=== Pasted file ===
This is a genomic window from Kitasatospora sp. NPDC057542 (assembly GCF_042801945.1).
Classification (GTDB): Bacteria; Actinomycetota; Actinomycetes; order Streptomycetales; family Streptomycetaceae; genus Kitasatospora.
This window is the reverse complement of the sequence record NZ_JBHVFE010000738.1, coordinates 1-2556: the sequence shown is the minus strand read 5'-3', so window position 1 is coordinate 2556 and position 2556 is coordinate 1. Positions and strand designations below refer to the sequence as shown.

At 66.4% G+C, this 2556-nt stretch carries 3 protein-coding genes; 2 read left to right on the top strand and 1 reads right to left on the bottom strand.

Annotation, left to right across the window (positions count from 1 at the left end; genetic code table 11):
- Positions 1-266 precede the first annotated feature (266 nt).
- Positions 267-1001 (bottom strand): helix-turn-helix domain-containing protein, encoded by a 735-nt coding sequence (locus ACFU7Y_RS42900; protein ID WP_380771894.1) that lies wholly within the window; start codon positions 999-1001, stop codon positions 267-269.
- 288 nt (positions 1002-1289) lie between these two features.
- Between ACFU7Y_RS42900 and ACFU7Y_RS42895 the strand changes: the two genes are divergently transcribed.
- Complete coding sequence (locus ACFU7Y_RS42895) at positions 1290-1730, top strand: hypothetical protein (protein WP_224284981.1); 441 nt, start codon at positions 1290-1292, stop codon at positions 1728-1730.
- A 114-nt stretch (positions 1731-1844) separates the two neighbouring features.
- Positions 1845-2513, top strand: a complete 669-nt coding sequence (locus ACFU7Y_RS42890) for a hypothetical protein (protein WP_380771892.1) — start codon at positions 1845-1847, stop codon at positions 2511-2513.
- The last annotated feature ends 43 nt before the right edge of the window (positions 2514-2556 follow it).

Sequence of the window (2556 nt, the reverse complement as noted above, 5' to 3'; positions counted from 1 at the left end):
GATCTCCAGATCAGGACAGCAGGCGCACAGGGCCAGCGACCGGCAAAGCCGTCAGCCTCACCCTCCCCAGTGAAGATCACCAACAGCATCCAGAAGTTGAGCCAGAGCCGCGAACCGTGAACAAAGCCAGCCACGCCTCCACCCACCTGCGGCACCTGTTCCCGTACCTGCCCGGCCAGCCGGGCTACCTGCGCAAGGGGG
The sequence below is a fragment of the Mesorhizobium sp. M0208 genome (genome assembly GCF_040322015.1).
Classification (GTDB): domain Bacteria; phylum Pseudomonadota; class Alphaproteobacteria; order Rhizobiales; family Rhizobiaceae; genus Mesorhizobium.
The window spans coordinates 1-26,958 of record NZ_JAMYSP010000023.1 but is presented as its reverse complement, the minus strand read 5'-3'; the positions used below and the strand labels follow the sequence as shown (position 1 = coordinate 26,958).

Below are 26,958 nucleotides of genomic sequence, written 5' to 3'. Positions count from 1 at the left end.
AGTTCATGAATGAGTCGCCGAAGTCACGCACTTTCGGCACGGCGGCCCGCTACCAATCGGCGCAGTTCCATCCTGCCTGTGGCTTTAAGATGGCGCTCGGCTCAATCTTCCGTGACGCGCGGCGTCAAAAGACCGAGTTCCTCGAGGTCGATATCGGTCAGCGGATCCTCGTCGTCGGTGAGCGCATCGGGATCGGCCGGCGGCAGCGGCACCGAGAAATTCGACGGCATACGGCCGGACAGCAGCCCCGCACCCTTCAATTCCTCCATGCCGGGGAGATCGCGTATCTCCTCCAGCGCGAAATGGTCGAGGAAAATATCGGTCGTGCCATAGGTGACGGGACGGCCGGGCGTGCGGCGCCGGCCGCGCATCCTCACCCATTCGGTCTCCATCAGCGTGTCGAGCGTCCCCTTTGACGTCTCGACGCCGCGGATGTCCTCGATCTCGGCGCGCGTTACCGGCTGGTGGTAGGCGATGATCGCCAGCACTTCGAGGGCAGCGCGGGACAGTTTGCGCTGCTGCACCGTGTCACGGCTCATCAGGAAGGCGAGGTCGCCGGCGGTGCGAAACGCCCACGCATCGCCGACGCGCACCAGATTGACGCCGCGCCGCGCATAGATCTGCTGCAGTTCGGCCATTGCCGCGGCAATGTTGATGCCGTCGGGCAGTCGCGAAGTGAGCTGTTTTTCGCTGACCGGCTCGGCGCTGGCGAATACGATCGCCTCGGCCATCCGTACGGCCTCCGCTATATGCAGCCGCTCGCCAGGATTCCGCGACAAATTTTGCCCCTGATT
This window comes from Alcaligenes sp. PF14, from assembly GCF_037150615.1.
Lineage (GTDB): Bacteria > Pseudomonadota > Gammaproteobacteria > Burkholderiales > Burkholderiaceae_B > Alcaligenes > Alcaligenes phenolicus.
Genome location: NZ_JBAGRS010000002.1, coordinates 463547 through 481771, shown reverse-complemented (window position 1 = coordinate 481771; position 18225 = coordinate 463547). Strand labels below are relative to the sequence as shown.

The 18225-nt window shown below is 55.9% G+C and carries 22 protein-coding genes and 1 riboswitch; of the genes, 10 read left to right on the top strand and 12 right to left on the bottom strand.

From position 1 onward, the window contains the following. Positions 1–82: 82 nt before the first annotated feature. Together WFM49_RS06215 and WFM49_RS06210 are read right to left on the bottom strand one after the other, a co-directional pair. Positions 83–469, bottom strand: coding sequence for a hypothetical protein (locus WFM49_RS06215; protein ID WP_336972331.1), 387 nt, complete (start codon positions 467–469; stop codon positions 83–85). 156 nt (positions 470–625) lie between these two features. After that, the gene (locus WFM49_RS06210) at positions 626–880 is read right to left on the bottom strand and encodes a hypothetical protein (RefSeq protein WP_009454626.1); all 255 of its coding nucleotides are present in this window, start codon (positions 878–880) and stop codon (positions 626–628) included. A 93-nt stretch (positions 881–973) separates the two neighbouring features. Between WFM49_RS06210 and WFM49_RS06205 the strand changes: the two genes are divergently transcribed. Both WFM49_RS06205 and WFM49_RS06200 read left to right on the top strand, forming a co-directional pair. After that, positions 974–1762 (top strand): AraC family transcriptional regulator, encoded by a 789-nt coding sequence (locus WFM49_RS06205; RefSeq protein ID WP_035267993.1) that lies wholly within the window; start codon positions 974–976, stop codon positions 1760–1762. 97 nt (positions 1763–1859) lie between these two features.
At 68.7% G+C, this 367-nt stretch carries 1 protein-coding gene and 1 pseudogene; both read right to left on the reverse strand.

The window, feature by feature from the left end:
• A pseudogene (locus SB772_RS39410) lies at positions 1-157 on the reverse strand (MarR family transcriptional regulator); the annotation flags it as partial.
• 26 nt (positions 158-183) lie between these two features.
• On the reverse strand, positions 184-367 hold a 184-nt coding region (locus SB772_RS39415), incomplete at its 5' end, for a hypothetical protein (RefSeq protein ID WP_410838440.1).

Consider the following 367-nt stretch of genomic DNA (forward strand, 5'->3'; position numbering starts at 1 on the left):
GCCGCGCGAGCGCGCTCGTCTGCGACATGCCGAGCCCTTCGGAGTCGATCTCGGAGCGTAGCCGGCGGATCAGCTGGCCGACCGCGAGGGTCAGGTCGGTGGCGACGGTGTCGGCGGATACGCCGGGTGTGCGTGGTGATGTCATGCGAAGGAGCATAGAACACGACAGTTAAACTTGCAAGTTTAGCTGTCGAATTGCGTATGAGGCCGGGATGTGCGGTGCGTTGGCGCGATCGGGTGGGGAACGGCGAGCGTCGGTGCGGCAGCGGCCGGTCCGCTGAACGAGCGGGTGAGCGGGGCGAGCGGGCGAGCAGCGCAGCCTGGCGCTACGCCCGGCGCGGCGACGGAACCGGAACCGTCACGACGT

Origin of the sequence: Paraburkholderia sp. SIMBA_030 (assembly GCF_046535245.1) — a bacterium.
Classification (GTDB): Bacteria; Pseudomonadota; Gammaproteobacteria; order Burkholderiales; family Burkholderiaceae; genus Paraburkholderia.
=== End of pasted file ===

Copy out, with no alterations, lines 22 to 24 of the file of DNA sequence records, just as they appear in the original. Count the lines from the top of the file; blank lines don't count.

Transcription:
Lineage (GTDB): Bacteria > Pseudomonadota > Gammaproteobacteria > Burkholderiales > Burkholderiaceae_B > Alcaligenes > Alcaligenes phenolicus.
Genome location: NZ_JBAGRS010000002.1, coordinates 463547 through 481771, shown reverse-complemented (window position 1 = coordinate 481771; position 18225 = coordinate 463547). Strand labels below are relative to the sequence as shown.

The 18225-nt window shown below is 55.9% G+C and carries 22 protein-coding genes and 1 riboswitch; of the genes, 10 read left to right on the top strand and 12 right to left on the bottom strand.